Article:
Here is strength in numbers! This 3-foot
diameter sculpture is part of the Math
Midway exhibit for the Museum of
Mathematics. There are 60 acrobats (or "strong men") holding
each other up in complex arrangement. It is based on my People
sculpture, but for the midway theme, we adjusted their outline
to be more acrobatic. The parts are water-jet cut from six colors of
"Sintra" plastic (which is a brand name for PVC made lighter into a
foamboard) with a small metal connector for joining them together. (A
hi-res version of this image is available here.)

As part of the Math Midway exhibit, we
wanted a reconstructable sculpture which can be repeatedly assembled
and disassembled. The parts easily screw together if you can keep track
of the correct pattern for assembly. We ran a "sculpture barn raising"
event in which lots of people worked with me on the construction. The
matching rule is to connect "back arms" to "back legs" in cycles of
five, alternating over and under to make a kind of star knot. In
the images above, these groups of five are always in a single color.
Then twelve of these groups assemble like a dodecahedron, using
connectors on the front arms and front legs.

We built two copies of Amazing Acrobats on the day of the
World Science Festival street fair. They have the same geometry but
different coloring patterns. The one at left in this image
follows a simple coloring scheme where groups of five parts are the
same color and twelve of these groups assemble like a dodecahedron. In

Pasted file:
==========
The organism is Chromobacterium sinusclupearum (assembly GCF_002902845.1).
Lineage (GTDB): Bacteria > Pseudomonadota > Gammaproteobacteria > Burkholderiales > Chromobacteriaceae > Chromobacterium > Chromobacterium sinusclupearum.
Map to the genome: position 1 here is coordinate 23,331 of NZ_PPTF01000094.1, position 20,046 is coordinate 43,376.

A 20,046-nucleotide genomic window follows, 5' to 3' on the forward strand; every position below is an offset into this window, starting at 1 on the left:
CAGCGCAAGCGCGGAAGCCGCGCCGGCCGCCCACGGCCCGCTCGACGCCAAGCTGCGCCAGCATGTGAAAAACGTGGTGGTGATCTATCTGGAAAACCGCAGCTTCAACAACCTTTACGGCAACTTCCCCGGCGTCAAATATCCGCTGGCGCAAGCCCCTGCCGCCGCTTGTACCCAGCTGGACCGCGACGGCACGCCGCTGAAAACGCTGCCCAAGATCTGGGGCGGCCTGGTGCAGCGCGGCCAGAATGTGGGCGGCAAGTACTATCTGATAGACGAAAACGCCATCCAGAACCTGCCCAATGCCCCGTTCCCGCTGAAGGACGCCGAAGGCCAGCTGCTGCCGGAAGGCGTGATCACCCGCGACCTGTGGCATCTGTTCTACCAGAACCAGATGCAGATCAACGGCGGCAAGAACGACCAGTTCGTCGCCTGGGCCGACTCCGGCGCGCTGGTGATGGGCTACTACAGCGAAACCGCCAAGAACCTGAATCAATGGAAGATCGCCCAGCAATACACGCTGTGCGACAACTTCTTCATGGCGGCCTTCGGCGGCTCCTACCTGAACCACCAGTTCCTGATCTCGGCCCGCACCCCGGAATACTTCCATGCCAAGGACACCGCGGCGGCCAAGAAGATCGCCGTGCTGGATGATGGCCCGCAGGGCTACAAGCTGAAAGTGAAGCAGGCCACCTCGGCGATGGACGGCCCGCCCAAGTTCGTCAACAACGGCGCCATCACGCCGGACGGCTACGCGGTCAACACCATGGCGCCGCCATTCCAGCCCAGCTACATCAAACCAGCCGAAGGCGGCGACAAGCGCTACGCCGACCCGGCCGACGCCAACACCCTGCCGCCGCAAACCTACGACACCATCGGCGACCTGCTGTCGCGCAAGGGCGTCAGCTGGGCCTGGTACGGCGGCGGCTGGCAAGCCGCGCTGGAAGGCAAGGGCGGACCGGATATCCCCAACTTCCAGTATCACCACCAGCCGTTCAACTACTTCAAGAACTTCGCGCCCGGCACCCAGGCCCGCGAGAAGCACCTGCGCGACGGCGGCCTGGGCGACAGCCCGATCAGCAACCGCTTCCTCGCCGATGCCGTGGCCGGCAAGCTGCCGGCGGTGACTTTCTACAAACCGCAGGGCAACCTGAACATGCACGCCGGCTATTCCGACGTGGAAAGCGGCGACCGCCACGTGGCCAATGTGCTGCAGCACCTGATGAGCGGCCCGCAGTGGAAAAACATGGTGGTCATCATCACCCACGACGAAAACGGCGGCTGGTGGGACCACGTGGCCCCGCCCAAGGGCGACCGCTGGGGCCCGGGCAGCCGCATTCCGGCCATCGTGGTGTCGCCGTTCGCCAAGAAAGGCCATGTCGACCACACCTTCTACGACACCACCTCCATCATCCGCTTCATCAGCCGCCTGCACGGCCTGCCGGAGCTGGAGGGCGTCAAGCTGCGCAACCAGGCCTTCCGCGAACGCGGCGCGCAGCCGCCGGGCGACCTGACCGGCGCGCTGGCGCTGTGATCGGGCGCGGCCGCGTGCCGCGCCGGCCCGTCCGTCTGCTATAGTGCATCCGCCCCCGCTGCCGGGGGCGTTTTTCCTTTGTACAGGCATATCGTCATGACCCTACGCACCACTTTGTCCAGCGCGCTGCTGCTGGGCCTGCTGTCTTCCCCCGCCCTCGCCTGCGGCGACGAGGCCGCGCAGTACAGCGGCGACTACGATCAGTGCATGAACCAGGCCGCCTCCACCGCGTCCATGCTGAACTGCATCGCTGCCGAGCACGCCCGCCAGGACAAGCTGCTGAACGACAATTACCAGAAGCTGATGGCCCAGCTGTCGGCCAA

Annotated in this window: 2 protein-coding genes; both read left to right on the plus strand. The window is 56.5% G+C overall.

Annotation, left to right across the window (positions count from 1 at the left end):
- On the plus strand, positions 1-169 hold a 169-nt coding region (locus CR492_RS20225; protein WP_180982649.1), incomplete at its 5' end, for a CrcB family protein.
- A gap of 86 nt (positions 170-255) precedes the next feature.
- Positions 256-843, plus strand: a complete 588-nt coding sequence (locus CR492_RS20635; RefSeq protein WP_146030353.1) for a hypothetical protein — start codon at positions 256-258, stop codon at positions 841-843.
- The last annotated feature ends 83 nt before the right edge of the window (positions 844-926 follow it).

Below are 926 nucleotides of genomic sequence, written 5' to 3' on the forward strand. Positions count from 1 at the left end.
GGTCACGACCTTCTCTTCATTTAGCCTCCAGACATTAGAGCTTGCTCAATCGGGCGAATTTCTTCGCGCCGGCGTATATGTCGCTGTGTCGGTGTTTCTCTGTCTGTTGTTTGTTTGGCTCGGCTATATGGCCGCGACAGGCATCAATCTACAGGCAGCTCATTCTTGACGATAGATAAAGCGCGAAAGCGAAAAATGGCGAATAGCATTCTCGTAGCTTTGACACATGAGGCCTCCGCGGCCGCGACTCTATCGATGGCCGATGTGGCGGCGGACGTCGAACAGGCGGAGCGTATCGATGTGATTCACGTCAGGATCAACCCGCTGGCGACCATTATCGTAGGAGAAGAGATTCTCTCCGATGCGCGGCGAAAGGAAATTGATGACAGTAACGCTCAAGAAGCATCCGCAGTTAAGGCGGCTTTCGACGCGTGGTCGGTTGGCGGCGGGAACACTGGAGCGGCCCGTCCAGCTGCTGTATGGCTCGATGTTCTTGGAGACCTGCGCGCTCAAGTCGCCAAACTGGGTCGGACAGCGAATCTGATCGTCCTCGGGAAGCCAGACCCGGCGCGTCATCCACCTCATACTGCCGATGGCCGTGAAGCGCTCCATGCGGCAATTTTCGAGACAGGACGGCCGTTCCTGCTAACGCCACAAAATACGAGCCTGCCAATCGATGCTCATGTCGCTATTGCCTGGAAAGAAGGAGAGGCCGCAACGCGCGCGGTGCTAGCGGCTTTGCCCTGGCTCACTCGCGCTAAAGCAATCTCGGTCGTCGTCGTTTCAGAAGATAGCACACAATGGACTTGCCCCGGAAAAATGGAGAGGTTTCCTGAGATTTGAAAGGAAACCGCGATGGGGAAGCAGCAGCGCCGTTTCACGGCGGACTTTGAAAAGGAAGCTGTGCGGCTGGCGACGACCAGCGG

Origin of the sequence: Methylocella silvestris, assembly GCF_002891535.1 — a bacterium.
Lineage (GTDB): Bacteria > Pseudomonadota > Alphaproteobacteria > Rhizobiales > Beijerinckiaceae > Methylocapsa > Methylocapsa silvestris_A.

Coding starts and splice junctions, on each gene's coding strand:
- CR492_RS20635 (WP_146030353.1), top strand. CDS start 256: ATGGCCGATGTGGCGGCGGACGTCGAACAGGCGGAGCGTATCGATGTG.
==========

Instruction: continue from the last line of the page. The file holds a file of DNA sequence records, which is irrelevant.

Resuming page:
the one at right above, we used a random coloring pattern. There
are also some interesting, symmetric, 5-color and 6-color patterns that
can be used for assembling the parts. But we have not yet had a
chance to build them.

The above image shows a nice 6-coloring in which large circles of five are each a single color. The circles are seen by following only the front-arm-to-front-leg connections. In some sense, these are the next larger cycles around the star-shaped cycles that are single-colorid in the first coloring, shown at the top of the page.

The above image shows a nice 6-coloring in which large circles of five are each a single color. The circles are seen by following only the front-arm-to-front-leg connections. In some sense, these are the next larger cycles around the star-shaped cycles that are single-colorid in the first coloring, shown at the top of the page.

Above is a 1-color, 3-inch diameter,
nylon model.

More strength in numbers! Here's
Amazing Acrobats with Glen
Whitney and Cindy Lawrence, who made the
Math Midway exhibit happen. Many other people were involved as well. I
specified the general form of this sculpture, then the detailed choice
of materials, colors, connector design, and character outline is the
result of collaborating with many folks at Ralph Applebaum Associates
and Showman Fabricators. Thank you all, especially Tim Nissen, Rosanna
Vitiello, Tommy Matthews, and Justin Kurtz.

Copyright 2009, George W. Hart